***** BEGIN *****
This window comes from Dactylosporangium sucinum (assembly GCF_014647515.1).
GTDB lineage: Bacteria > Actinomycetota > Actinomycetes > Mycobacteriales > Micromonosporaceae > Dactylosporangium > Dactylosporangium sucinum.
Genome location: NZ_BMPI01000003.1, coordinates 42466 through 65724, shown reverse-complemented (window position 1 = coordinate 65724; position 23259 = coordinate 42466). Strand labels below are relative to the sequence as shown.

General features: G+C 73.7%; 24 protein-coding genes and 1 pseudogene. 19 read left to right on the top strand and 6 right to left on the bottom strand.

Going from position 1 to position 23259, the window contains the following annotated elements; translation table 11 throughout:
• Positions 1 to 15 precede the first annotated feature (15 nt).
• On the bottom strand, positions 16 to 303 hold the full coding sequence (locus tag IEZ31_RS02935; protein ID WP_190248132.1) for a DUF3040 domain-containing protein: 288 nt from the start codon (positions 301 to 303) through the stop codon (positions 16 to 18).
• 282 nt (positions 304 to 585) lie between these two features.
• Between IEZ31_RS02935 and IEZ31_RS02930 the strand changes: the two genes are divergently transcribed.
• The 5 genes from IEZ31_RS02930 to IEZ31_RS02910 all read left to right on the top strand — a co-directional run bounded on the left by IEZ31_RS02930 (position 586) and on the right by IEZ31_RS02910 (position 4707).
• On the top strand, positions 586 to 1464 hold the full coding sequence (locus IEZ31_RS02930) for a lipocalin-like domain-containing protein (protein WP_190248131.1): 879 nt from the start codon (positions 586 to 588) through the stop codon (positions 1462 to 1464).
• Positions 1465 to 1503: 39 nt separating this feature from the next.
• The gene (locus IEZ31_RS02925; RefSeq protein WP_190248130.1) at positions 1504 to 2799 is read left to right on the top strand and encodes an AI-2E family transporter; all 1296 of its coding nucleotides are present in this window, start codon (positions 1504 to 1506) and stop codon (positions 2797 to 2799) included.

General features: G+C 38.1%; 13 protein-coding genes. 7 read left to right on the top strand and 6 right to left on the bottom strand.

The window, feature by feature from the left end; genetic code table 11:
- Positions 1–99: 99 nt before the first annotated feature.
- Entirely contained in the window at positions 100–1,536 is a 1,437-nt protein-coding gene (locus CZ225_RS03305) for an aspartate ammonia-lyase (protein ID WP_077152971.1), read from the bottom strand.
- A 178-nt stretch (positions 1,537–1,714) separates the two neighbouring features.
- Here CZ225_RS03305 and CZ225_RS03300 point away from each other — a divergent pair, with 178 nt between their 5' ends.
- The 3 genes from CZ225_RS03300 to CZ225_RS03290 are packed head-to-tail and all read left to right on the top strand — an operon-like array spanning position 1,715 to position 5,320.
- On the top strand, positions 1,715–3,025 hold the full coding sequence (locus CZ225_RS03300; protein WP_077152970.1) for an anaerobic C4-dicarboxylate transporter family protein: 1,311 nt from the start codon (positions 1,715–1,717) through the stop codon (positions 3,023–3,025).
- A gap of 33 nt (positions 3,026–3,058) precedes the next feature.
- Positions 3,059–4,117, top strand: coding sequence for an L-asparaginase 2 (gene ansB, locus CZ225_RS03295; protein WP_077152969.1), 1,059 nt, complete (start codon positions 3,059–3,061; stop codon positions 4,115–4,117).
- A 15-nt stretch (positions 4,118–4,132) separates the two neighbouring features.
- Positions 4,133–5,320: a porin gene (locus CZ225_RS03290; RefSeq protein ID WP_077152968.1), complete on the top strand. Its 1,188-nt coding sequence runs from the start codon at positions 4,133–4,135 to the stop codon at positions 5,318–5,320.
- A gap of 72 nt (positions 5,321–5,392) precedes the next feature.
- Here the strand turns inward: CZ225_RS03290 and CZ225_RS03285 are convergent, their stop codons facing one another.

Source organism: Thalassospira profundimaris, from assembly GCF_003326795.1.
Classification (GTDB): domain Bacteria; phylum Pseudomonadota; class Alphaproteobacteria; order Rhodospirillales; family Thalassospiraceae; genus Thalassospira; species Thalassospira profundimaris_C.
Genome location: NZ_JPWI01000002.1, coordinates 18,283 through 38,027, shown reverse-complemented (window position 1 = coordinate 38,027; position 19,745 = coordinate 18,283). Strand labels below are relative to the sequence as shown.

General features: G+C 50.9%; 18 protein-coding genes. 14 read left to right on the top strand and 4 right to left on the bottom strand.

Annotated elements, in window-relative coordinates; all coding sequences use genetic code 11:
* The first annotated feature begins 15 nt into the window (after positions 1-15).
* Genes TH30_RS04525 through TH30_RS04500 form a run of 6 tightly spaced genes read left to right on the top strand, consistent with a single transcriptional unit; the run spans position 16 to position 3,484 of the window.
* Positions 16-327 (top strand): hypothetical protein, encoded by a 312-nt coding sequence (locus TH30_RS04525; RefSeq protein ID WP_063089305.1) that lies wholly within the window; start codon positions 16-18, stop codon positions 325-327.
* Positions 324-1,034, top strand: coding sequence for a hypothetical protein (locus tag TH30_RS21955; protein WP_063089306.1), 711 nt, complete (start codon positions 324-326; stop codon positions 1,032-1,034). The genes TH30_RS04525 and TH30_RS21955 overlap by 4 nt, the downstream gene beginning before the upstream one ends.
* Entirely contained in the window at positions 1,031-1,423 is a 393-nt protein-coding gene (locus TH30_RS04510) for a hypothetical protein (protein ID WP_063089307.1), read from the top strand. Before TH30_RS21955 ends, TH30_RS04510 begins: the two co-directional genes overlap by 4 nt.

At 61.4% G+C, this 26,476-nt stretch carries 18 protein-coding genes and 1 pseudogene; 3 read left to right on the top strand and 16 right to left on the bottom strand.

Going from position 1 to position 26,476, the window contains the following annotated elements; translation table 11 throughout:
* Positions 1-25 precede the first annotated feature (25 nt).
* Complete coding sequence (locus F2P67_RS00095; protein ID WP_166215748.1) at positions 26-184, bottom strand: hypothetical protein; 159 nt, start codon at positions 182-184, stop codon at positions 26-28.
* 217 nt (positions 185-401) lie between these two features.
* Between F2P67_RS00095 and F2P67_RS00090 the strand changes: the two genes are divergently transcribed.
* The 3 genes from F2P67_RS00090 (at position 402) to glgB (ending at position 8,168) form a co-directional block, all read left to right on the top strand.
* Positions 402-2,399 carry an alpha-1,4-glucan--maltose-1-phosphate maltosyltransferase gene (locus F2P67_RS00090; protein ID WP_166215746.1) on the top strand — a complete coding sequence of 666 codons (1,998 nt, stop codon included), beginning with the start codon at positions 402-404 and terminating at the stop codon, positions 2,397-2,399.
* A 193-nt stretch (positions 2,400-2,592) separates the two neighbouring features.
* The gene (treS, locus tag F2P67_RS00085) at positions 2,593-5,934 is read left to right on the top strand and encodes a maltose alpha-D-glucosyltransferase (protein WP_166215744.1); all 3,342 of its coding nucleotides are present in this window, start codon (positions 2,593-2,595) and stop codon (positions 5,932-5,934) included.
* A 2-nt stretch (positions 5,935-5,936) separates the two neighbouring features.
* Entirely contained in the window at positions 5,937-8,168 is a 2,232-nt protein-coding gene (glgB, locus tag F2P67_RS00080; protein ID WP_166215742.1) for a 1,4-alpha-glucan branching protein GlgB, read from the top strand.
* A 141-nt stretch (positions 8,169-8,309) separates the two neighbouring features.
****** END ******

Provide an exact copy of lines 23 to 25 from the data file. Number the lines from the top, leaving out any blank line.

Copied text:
- Positions 3,059–4,117, top strand: coding sequence for an L-asparaginase 2 (gene ansB, locus CZ225_RS03295; protein WP_077152969.1), 1,059 nt, complete (start codon positions 3,059–3,061; stop codon positions 4,115–4,117).
- A 15-nt stretch (positions 4,118–4,132) separates the two neighbouring features.
- Positions 4,133–5,320: a porin gene (locus CZ225_RS03290; RefSeq protein ID WP_077152968.1), complete on the top strand. Its 1,188-nt coding sequence runs from the start codon at positions 4,133–4,135 to the stop codon at positions 5,318–5,320.